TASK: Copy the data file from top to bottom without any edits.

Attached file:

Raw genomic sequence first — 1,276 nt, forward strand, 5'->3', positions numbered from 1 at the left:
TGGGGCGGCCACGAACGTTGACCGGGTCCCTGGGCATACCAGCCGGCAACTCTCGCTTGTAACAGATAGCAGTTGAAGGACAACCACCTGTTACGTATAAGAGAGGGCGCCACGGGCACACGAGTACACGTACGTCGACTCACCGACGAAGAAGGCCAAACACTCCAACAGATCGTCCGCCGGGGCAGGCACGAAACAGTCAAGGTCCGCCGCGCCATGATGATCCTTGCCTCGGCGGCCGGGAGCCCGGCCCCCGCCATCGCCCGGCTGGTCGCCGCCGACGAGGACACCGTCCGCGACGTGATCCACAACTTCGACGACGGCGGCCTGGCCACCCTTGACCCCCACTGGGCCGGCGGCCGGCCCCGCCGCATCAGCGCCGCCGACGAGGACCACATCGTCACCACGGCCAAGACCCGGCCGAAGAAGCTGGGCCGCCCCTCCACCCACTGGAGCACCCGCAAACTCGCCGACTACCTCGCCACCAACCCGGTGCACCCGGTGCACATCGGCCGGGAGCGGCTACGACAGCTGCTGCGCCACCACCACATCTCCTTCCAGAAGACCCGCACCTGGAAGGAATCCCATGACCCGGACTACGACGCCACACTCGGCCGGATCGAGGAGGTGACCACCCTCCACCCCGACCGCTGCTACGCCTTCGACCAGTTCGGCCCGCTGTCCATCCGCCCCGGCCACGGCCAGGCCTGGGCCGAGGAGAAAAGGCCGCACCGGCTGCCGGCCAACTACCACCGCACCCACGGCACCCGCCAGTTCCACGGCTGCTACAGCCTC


Raw genomic sequence first — 1,276 nt, forward strand, 5'->3', positions numbered from 1 at the left:
TGGGGCGGCCACGAACGTTGACCGGGTCCCTGGGCATACCAGCCGGCAACTCTCGCTTGTAACAGATAGCAGTTGAAGGACAACCACCTGTTACGTATAAGAGAGGGCGCCACGGGCACACGAGTACACGTACGTCGACTCACCGACGAAGAAGGCCAAACACTCCAACAGATCGTCCGCCGGGGCAGGCACGAAACAGTCAAGGTCCGCCGCGCCATGATGATCCTTGCCTCGGCGGCCGGGAGCCCGGCCCCCGCCATCGCCCGGCTGGTCGCCGCCGACGAGGACACCGTCCGCGACGTGATCCACAACTTCGACGACGGCGGCCTGGCCACCCTTGACCCCCACTGGGCCGGCGGCCGGCCCCGCCGCATCAGCGCCGCCGACGAGGACCACATCGTCACCACGGCCAAGACCCGGCCGAAGAAGCTGGGCCGCCCCTCCACCCACTGGAGCACCCGCAAACTCGCCGACTACCTCGCCACCAACCCGGTGCACCCGGTGCACATCGGCCGGGAGCGGCTACGACAGCTGCTGCGCCACCACCACATCTCCTTCCAGAAGACCCGCACCTGGAAGGAATCCCATGACCCGGACTACGACGCCACACTCGGCCGGATCGAGGAGGTGACCACCCTCCACCCCGACCGCTGCTACGCCTTCGACCAGTTCGGCCCGCTGTCCATCCGCCCCGGCCACGGCCAGGCCTGGGCCGAGGAGAAAAGGCCGCACCGGCTGCCGGCCAACTACCACCGCACCCACGGCACCCGCCAGTTCCACGGCTGCTACAGCCTC